Samurai Battles is more of a board game that has miniatures than a more "traditional" miniature game that I normally play. It is actually two separate games: Art of Tactics and Command & Colors. When we were talking about how much we love the game, we were talking about Art of Tactics. At the time it was the only one of the two I had played and it was the reason I started buying packs. Since recording the podcast I have played BattleLore which uses the same system as Command & Colors so I now have an understanding of both games. While I enjoy Art of Tactics much more, I still think BattleLore/Command & Colors is a very fun game that plays much faster than Art of Tactics. Both systems is something I will be investing in.
Here is a short descriptions how each game plays. Both games uses multiple troops on a hex map board. In Art of Tactics models are place in trays to form units. How many models per tray is based on unit type. Each unit has its own stat card that describes what actions it can take and its game stats. If you have multiple units of the same type, each unit would need its own copy of that stat card. Each model in the unit attacks so casualties reduce the units effectiveness. At the beginning of each turn both players write down their orders for every unit in secret. When both are done, everything is reveal and all actions are resolve at the same time in a specific order. In Command & Colors models are usually group in units of four and are place directly on the hex map. The game map is split into three sections which is a major element of the game. There is a deck of cards called command cards. Each player has a hand of these command cards and at the beginning of their turn will play one. These command cards decides what units are able to act and after resolving those units actions the player will draw a replacement command card and it is now the next player's turn. The number of dice used for attacking is determine by unit type and its not affected by casualties unlike Art of Tactics. One model in the unit will carry a banner and they are the last one to die. When the banner model is lost, it is claimed by the opponent and count as victory points. The first player to reach a per-determined number of victory points wins the game. Here is a picture of how each game arranges its units:
|Art of Tactics on the left, Command & Colors on the right|
Any game that interest me enough to play more than once is a game I'm looking for ways I can craft stories with it through the use of campaigns. And it is no different for Samurai Battles. The story line I'm thinking about at this point is pretty simple. A Chaos force (and maybe a few other armies depending who I can get to join) invades a new land across the sea. This new land has its defenders but the power of Chaos is relentless and its touch is corrupting. Very bare bones now but it will be greatly expanded upon as my Chaos Lore grows. Now taking a story that has been portrayed with Warhammer Fantasy and then start using Samurai Battles with it is a multi-step process. The first step is to stay with Warhammer. Beside the 15 playable armies in the Warhammer game, Games Workshop has mention many more nations in the background that they have never given rules to. The blog site Warhammer Armies Project has made and playtested fan rules for many of these nations. Of the many armies they have up there, they have two that interest me; Nippon and Cathay. They are pretty much fantasy Japan and China respectively. Using their fan made Nippon rules I can play out the initial battles with the Warhammer Fantasy system. With the setting of the story move to one the that is based on historic Japan, using Samurai Battles to represent some of the battles makes sense, at least battles with no supernatural element. As for doing battles with supernatural elements, I have two options for that (besides just playing Warhammer). One is to create a magic system for Art of Tactics. I briefly talked about working on magic rules in the podcast and I think if done right would create some interesting games. The other options is to pick up another game, BattleLore Second Edition. BattleLore has a fantasy setting that is somewhat similar to Warhamer with knights, monsters and magic (even has their on version of Chaos). With a little work I should be able to adjust the Command & Color system of both BattleLore and Samurai Battles to have them work together.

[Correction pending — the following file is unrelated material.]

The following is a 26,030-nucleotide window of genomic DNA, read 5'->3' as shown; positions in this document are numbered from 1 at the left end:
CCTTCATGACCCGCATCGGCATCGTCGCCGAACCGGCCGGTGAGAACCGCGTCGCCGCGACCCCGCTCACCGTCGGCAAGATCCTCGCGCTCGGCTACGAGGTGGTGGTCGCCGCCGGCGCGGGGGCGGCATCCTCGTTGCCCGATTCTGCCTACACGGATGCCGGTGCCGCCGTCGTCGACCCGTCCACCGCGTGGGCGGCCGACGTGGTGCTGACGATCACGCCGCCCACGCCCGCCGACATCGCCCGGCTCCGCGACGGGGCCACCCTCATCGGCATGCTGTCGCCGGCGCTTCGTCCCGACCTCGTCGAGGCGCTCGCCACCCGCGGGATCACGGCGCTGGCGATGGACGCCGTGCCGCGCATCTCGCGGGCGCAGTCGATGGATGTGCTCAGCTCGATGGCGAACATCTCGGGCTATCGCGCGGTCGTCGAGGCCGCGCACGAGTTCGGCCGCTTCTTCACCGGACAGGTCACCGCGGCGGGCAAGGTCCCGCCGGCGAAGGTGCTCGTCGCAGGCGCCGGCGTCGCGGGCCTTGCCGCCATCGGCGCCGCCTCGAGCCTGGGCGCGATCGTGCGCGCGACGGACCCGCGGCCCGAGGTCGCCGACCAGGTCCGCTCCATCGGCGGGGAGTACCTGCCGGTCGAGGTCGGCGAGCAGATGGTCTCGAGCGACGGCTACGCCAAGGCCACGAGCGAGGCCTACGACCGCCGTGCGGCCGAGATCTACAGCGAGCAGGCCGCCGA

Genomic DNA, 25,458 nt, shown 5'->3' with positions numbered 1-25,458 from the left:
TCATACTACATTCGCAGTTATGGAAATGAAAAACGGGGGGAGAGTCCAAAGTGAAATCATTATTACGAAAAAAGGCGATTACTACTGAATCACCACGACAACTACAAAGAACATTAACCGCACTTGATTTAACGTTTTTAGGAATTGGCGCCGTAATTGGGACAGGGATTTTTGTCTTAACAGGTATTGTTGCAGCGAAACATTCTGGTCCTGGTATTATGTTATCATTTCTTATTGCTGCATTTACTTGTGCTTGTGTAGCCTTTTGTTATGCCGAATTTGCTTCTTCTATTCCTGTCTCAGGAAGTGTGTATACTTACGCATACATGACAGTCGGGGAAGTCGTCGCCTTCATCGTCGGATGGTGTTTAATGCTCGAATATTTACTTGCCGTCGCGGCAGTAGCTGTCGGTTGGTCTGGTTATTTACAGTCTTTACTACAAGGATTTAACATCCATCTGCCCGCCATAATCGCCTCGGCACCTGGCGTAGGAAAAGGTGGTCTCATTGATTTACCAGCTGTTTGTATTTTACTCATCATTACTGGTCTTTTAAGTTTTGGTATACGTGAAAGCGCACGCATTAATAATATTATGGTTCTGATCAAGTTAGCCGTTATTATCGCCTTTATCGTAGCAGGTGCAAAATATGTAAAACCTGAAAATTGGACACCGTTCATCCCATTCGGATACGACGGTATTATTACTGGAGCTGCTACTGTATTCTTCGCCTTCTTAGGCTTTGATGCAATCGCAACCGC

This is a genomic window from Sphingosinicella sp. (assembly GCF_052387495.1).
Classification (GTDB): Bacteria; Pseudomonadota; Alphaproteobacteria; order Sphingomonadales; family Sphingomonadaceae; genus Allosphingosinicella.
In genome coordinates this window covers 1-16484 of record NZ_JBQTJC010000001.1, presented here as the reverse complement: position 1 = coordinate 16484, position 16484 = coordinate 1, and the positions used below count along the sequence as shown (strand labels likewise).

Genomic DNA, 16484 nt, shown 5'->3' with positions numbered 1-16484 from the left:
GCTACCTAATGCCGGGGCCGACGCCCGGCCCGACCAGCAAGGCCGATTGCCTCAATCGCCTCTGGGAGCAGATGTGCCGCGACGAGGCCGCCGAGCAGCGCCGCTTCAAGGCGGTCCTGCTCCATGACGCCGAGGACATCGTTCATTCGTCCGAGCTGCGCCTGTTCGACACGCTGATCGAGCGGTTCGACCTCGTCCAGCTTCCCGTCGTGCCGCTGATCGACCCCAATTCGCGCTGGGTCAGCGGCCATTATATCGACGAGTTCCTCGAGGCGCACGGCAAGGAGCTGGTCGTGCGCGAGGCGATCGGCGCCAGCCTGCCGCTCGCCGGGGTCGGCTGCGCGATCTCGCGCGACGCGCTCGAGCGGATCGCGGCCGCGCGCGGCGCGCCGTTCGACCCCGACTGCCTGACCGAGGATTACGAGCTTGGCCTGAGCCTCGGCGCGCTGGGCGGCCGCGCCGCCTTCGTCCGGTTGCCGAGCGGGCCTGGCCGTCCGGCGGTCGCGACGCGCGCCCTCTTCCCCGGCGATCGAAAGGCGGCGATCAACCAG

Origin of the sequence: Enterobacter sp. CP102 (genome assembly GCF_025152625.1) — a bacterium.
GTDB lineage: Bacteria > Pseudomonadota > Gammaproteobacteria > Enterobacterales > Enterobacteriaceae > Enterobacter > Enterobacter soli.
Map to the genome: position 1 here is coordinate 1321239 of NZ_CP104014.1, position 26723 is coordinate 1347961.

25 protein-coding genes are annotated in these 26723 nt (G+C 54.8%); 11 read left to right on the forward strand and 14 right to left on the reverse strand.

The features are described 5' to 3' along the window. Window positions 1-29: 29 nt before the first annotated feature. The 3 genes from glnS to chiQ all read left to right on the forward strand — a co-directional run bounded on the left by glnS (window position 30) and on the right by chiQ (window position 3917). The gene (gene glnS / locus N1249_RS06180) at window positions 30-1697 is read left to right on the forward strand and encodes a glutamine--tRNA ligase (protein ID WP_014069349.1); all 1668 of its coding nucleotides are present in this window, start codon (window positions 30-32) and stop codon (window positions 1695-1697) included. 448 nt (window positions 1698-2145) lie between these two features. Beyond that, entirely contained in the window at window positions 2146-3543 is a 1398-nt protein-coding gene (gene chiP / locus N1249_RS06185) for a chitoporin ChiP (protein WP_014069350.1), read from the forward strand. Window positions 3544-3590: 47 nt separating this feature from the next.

This may seem like a lot of work just for a game and it is. However I think when done right campaigns adds so much to your average game that it will make all this work well worth it. Campaigns allow players to craft stories around their games and building a campaign upon the history of others makes the experience even richer. Another reason to make a campaign around three different games is that it will allow more people to be involved. My friends that would be interested in playing BattleLore and Samaurai Battles is mostly not the same group who would be interested in playing Warhammer Fantasy. This will allows my friends to share a gaming experience they normally wouldn't share together. Nevertheless I'm a ways off from being able to put this campaign together. I need to pick up more Samurai Battles figures, buy a copy of BattleLore Second Edition and build a decent size Nippon army from the ground up. I will be talking about this project off and on as I am sure a lot of these models will be up on my gallery page.
If any of the games I've talk about interest you, feel free to check them out at the links below.
BattleLore Second Edition